Parental Age, Birth Weight, and Autism Spectrum Disorders

  • Esther Ben-Itzchak
  • Ditza A. Zachor


The dramatic increase in ASD diagnosis in recent years cannot be solely explained by broadening of the diagnostic concept. In addition, despite the strong genetic origin, the exact cause of ASD is still unknown. It is therefore suggested that nonheritable prenatal and perinatal events may be risk factors for ASD.

Most of the studies that examined advanced paternal age as a risk factor found an increased risk for ASD with increasing paternal age. Several studies described maternal age as a risk factor for ASD as well, but results are more conflicting between studies. The biological mechanisms underlying the relationship between advanced parental ages and autism are still unknown. The increased risk for ASD in older fathers supports the hypothesis of increasing de novo mutations with age. The independent effect of maternal age may point to increased prevalence of chromosomal aberrations or to increased rate of pregnancy complications in older mothers. Other explanations to the relations of advanced parental age and ASD are discussed.

Low birth weight with or without prematurity is a risk factor for many neurodevelopmental disorders, including cerebral palsy and mental retardation. Inconsistent results were documented regarding low birth weight (<2,500 g) and very low birth weight (<1,500 g) as risk factors for ASD. The association between ASD and LBW might be mediated by several prenatal or neonatal factors, such as maternal age and health conditions, nutrition deficits hypoxia, and other obstetrical insults that were described in association with prematurity and LBW.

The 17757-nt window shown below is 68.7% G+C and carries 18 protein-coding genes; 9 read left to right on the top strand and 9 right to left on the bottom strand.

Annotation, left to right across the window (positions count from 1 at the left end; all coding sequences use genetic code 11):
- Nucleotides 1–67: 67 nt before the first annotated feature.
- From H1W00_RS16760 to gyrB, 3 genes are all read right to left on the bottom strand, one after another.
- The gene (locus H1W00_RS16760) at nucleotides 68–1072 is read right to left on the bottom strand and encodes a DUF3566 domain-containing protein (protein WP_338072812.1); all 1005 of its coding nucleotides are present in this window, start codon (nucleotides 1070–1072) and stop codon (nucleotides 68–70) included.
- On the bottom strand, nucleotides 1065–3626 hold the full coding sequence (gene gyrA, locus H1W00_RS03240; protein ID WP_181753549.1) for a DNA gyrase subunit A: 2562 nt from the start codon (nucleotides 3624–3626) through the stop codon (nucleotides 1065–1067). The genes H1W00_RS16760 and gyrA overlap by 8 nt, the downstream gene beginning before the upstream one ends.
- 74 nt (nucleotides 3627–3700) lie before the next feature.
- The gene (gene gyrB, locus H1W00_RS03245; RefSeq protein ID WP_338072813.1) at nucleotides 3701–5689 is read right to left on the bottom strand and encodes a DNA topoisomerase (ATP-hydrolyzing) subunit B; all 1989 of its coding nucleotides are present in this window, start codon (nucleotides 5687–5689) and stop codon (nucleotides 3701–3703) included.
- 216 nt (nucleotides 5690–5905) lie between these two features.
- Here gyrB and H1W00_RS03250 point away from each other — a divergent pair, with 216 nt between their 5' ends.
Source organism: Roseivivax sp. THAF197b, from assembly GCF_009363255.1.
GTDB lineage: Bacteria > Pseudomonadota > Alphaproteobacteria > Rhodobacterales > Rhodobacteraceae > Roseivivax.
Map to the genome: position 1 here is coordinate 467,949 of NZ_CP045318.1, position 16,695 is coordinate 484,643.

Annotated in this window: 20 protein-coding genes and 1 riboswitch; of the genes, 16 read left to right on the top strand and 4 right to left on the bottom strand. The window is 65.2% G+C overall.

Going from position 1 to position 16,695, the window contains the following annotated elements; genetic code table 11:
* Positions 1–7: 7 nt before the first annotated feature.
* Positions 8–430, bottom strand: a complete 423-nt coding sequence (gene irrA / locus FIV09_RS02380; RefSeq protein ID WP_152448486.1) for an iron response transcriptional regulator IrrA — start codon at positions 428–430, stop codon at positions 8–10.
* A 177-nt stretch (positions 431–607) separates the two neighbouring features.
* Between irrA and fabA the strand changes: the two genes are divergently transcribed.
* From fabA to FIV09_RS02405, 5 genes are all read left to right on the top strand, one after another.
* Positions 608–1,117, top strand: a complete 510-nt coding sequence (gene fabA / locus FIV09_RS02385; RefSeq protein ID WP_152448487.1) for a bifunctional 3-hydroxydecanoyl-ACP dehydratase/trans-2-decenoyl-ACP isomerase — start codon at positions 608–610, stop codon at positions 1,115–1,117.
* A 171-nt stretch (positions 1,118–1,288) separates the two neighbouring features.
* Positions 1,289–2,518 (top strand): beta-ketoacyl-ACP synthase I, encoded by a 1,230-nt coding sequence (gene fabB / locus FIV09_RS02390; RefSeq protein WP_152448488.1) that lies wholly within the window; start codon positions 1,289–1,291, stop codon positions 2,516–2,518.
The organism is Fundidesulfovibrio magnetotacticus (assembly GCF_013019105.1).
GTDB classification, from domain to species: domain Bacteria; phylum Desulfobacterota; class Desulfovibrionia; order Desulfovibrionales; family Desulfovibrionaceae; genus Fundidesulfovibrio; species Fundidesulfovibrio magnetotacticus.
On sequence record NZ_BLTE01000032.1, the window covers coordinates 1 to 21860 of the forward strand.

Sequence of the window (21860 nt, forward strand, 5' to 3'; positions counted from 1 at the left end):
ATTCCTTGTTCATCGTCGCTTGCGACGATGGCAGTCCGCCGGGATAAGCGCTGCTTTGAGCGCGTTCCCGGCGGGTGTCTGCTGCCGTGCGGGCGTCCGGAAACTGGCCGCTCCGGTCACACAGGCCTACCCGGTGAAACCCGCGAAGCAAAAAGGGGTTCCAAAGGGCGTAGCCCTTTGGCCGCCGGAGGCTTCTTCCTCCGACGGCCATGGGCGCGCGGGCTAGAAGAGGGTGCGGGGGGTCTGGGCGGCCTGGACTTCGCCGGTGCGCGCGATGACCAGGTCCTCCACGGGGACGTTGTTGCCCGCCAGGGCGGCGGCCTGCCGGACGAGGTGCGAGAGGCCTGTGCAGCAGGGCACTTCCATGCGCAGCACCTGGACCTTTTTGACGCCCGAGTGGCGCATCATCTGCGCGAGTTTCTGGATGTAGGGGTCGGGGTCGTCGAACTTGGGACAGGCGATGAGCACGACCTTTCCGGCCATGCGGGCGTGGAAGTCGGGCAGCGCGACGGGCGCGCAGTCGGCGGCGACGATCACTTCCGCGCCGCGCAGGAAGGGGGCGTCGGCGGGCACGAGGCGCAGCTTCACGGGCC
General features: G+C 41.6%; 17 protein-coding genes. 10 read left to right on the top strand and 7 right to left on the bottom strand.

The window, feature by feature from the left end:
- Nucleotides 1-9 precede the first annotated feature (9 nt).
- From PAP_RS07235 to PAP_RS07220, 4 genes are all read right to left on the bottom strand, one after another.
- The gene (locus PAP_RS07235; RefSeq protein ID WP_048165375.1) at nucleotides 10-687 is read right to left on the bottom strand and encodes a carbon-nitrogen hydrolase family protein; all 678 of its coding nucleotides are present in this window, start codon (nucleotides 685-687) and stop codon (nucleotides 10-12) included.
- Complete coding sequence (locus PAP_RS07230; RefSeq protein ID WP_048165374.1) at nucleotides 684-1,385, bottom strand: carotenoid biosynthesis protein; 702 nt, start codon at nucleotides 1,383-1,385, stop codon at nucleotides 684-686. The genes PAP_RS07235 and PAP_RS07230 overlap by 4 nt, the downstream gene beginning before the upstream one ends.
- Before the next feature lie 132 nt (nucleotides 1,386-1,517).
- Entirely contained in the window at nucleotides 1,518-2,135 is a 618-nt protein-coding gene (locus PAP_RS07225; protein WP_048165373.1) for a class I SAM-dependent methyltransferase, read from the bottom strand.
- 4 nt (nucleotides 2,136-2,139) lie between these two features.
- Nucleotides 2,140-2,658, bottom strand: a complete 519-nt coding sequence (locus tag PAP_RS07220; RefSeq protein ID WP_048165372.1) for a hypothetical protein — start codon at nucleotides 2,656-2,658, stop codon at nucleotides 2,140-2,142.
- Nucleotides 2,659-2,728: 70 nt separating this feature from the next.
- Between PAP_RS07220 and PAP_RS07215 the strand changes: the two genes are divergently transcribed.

Another important question is whether these risk factors are related to the clinical phenotype in ASD. Regarding parental age, although it might be a risk factor for ASD, it was not related to the severity of ASD symptoms or to the adaptive functioning. Regarding LBW, children with ASD who had a history of very low birth weight (<1,500 g.) did show more deficits in adaptive skills but not in autism symptoms severity in comparison to those without a history of poor fetal growth. More research is needed to examine the relation between environmental risk factors, ASD, and clinical phenotypes.


Autism Spectrum Disorder Autism Spectrum Disorder Asperger Syndrome Autism Spectrum Disorder Symptom Adaptive Skill 
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Copyright information

© Springer Science+Business Media New York 2014

Authors and Affiliations

  1. 1.Department of Communication DisordersAriel UniversityArielIsrael
  2. 2.The Autism CenterAssaf Harofeh Medical CenterZerifinIsrael

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